An SAS A340 and the SAS ‘retrojet’ A319 parked at Pier C, which predominantly handles intercontinental and non-Schengen movements (although my flight from Stockholm would arrive there a few days later):
The huge flight-status board outside security… as at many European airports, gate assignments aren’t posted until about half an hour before boarding, to keep passengers out of the piers and in the shopping areas. They do this at Heathrow and I normally hate it, since there are no views from any of the shopping centers, but at CPH
I didn’t mind:
Eventually my Helsinki flight was posted at a gate on Pier A, so I headed down. Above the entrance to each pier is a sign reading “God resje – have a pleasant flight”, which I thought was a nice touch. Pier A is one of the airport’s original piers, although it was extensively rebuilt and renovated in the 1990s:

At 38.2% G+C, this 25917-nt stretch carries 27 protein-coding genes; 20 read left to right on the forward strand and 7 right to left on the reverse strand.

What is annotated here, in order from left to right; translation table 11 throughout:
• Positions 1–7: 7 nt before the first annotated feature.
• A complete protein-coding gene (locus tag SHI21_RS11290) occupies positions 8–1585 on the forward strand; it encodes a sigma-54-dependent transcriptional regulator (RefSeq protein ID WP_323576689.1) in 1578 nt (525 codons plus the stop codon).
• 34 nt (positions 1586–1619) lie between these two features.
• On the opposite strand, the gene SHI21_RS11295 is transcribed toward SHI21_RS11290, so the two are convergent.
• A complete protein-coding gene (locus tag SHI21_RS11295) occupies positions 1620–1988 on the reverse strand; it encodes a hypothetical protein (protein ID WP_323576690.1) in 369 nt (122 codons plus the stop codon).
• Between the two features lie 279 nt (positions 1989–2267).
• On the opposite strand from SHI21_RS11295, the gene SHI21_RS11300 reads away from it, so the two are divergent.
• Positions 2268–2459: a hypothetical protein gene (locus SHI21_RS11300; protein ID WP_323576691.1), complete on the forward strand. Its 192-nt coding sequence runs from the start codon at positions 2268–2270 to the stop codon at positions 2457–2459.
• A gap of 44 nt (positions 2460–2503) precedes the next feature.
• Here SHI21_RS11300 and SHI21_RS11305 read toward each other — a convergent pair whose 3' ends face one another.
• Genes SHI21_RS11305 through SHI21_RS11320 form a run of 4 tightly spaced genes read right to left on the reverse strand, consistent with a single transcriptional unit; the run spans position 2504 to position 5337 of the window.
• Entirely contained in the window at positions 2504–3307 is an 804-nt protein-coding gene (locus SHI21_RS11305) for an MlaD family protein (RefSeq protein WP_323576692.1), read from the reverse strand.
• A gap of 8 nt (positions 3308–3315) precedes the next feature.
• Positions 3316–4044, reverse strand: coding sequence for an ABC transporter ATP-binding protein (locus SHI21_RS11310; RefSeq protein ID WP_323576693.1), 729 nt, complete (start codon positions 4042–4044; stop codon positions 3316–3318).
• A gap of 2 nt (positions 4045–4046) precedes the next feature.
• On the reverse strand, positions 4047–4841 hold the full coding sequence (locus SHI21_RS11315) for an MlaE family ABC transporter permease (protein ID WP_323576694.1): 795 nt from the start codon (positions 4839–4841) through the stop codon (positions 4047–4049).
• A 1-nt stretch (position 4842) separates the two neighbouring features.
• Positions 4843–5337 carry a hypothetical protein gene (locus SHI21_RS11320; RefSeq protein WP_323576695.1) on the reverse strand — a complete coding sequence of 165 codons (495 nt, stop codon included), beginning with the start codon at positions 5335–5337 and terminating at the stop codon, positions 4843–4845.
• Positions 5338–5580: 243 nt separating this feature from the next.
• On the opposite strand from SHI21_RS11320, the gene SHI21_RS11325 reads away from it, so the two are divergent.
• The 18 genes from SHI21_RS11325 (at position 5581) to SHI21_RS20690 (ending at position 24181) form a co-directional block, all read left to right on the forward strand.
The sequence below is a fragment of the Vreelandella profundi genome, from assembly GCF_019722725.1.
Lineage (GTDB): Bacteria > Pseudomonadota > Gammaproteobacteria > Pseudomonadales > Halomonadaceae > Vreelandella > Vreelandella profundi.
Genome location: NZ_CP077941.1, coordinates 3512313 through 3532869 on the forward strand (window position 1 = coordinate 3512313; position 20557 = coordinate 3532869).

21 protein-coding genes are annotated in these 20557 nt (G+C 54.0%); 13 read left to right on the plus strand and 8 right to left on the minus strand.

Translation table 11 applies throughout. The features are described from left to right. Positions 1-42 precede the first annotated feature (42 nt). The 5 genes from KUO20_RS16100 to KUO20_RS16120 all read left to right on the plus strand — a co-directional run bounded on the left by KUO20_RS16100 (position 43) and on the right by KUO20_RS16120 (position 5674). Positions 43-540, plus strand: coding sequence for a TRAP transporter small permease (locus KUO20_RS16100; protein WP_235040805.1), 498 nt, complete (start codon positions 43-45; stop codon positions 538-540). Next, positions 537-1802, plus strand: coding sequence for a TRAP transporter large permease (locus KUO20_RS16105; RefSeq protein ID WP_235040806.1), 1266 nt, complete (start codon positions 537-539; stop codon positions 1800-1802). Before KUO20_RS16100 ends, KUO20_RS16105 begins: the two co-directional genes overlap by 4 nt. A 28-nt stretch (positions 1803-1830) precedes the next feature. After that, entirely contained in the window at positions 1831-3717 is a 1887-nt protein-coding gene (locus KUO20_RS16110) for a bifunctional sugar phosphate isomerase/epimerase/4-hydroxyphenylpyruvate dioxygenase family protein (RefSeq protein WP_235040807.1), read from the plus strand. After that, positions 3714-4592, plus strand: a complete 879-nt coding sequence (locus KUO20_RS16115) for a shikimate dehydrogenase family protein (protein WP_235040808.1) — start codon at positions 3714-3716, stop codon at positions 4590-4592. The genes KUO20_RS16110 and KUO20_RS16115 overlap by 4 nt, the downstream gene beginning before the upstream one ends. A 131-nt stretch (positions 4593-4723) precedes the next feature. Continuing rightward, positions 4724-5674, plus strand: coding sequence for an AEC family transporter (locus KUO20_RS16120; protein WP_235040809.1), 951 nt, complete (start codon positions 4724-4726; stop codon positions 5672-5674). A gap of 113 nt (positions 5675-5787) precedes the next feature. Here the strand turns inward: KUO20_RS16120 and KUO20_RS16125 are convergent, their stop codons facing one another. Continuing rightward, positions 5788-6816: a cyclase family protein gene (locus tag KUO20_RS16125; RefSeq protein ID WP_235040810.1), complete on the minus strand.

An Austrian Arrows Fokker 70 in the Star Alliance scheme and Norwegian.no 737 parked at one arm of Pier A:
One of SAS’ ubiquitous MD80s preparing to push back. SAS uses all three piers in the main building in addition to remote stands and gates at the very small domestic terminal. From what I could gather over the course of my travels, the SAS MD80 and A321 fleet are focused on Copenhagen, while the 737s are based at Stockholm and Oslo. I don’t think I saw any SAS 737s while I was in Copenhagen, but that was just my brief impression:
At the entrance to the gate holdroom our boarding passes were checked, so that when boarding began everyone just got up and went into the jetway. I’d never seen that done before but it seemed to work pretty well. Once you entered the holdroom, you had effectively boarded the aircraft and weren’t allowed to leave, so each holdroom had a small unisex bathroom.